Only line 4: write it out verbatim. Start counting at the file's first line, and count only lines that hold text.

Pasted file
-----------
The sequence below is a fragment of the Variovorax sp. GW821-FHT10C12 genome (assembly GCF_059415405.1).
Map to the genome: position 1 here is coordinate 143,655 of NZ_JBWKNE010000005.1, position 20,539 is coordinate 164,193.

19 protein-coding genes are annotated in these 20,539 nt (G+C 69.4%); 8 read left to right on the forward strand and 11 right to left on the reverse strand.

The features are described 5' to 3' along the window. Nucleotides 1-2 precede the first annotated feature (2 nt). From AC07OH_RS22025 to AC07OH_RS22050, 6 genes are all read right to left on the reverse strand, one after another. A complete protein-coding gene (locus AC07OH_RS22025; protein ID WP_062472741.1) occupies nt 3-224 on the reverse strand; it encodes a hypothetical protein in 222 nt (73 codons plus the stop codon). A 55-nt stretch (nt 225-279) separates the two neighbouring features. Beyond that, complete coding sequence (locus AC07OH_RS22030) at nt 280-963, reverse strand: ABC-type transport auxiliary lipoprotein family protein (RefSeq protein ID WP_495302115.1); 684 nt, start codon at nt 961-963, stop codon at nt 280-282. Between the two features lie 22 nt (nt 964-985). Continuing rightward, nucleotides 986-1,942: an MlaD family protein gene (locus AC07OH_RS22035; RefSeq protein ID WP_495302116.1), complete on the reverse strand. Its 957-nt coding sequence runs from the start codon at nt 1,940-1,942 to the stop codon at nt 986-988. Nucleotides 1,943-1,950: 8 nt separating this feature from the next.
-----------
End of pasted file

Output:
The features are described 5' to 3' along the window. Nucleotides 1-2 precede the first annotated feature (2 nt). From AC07OH_RS22025 to AC07OH_RS22050, 6 genes are all read right to left on the reverse strand, one after another. A complete protein-coding gene (locus AC07OH_RS22025; protein ID WP_062472741.1) occupies nt 3-224 on the reverse strand; it encodes a hypothetical protein in 222 nt (73 codons plus the stop codon). A 55-nt stretch (nt 225-279) separates the two neighbouring features. Beyond that, complete coding sequence (locus AC07OH_RS22030) at nt 280-963, reverse strand: ABC-type transport auxiliary lipoprotein family protein (RefSeq protein ID WP_495302115.1); 684 nt, start codon at nt 961-963, stop codon at nt 280-282. Between the two features lie 22 nt (nt 964-985). Continuing rightward, nucleotides 986-1,942: an MlaD family protein gene (locus AC07OH_RS22035; RefSeq protein ID WP_495302116.1), complete on the reverse strand. Its 957-nt coding sequence runs from the start codon at nt 1,940-1,942 to the stop codon at nt 986-988. Nucleotides 1,943-1,950: 8 nt separating this feature from the next.